SACRAMENTO, Calif. – Budtenders in competitive markets have a new tool in their sales arsenal: a ‘cannabis sommelier’ certification program that ports a classic wine-judging method to marijuana.
The Cannabis Sommelier Certification program, presented by education platform CannaReps in collaboration with the makers of the Genius Pipe, offers budtenders a deep dive into flavor profiles, helping budtenders assist customers in matching their desires with strains’ expression of “palate” and “nose.”
“In the 1990s, U.S. wine consumers became more sophisticated, gaining knowledge and demanding higher quality and greater variety of tastes and styles,” said Daryl Rowland, vice president of sales and marketing at Genius. “In the 2000s, craft beer went through much the same transformation. Cannabis is now making that transition among average users, from being sold purely on weight and THC levels to providing a wide range of cultivar varieties, regions, tastes, and experiences for consumers to learn about and enjoy.”
As with wine, the standard method of gauging cannabis quality is blind tasting — consuming a flower or extract without knowing the price, producer, cultivar name, or cannabinoid and terpene content in order to avoid bias in determining quality and provenance. According to CannaReps Headmaster Adolfo Gonzalez, smoking is the best suited to the task of detecting imperfections like excess feed because vaporizers are too forgiving and do not allow for close observation of the burning flower material. Water-pipes reduce terpene expression, he said. So, CannaReps turned to Genius Pipe as an alternative to joints, to which some consumers object.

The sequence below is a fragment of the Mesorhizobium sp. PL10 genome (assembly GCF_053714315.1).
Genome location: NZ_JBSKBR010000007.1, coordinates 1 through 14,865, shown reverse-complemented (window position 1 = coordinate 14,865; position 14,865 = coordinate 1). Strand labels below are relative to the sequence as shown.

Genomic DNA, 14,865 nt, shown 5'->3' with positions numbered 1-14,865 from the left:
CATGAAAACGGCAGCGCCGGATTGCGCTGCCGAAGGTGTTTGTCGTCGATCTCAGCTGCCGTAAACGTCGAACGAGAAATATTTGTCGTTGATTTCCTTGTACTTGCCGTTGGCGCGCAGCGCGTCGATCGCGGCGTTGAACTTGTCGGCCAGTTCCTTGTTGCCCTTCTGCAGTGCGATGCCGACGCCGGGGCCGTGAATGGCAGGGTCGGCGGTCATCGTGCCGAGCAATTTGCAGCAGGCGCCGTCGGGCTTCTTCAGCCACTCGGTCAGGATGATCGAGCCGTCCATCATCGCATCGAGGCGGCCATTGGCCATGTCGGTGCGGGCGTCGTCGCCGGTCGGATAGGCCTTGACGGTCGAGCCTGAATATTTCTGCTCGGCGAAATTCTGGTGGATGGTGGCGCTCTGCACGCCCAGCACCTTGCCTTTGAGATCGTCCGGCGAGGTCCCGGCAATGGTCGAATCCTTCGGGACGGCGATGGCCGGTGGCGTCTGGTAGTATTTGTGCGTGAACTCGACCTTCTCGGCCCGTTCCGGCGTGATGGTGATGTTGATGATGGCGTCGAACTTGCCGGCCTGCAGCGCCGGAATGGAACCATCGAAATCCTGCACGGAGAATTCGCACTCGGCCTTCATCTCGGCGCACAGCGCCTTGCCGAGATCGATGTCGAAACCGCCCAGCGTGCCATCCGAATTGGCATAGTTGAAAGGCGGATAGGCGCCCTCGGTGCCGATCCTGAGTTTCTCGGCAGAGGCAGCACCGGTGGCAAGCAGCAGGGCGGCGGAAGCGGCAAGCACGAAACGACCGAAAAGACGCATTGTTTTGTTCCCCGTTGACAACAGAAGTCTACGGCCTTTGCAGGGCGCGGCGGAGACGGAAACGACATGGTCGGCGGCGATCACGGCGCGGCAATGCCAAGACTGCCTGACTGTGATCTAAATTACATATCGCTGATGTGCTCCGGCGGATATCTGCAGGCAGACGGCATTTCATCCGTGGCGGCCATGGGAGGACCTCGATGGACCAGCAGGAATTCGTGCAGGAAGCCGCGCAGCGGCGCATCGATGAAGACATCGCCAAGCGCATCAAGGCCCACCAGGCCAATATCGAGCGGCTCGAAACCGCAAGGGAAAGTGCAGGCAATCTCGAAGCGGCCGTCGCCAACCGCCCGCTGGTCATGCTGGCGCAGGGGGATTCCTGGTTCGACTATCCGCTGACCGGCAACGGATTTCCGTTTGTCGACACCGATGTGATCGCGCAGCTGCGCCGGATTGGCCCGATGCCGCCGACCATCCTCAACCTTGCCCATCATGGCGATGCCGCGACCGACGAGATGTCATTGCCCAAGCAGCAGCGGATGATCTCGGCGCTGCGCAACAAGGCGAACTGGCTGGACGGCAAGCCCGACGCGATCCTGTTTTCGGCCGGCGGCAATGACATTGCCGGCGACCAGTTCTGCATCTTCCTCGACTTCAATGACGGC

“Its unique design filters and cools air without the use of water, which can remove water-soluble terpenes from smoke/vapor, while also allowing for quick and easy cleaning of every component between tastings,” he said.
Blind taste tests require a set of identical jars, a marker, and some flower. Before the burn, the sommelier observes the physical attributes of the flower, including trim, bud integrity, and moisture. Terpenes are examined with a magnifying glass.
After the flower is lit, the sommelier observes the aroma. Gonzalez said aroma strength is the most important indicator of quality. Though terpene content is indicative of how much aroma to expect, cannabis produces other compounds that also have an effect on aroma, like esters and thiols.
“Learning to tune into your nose above all other indicators is the key,” he said.
The partners expect the certification program to be a game-changer for markets in which the number of sophisticated cannabis consumers increases daily. “Budtenders who have deep knowledge of the plant can better serve increasingly sophisticated consumers,” Rowland said.
“We are at the beginning of a cannabis revolution,” he added. “Public and private cannabis tastings and events will become increasingly popular and mainstream. We are excited to play a role in educating and delighting the many new enthusiasts.”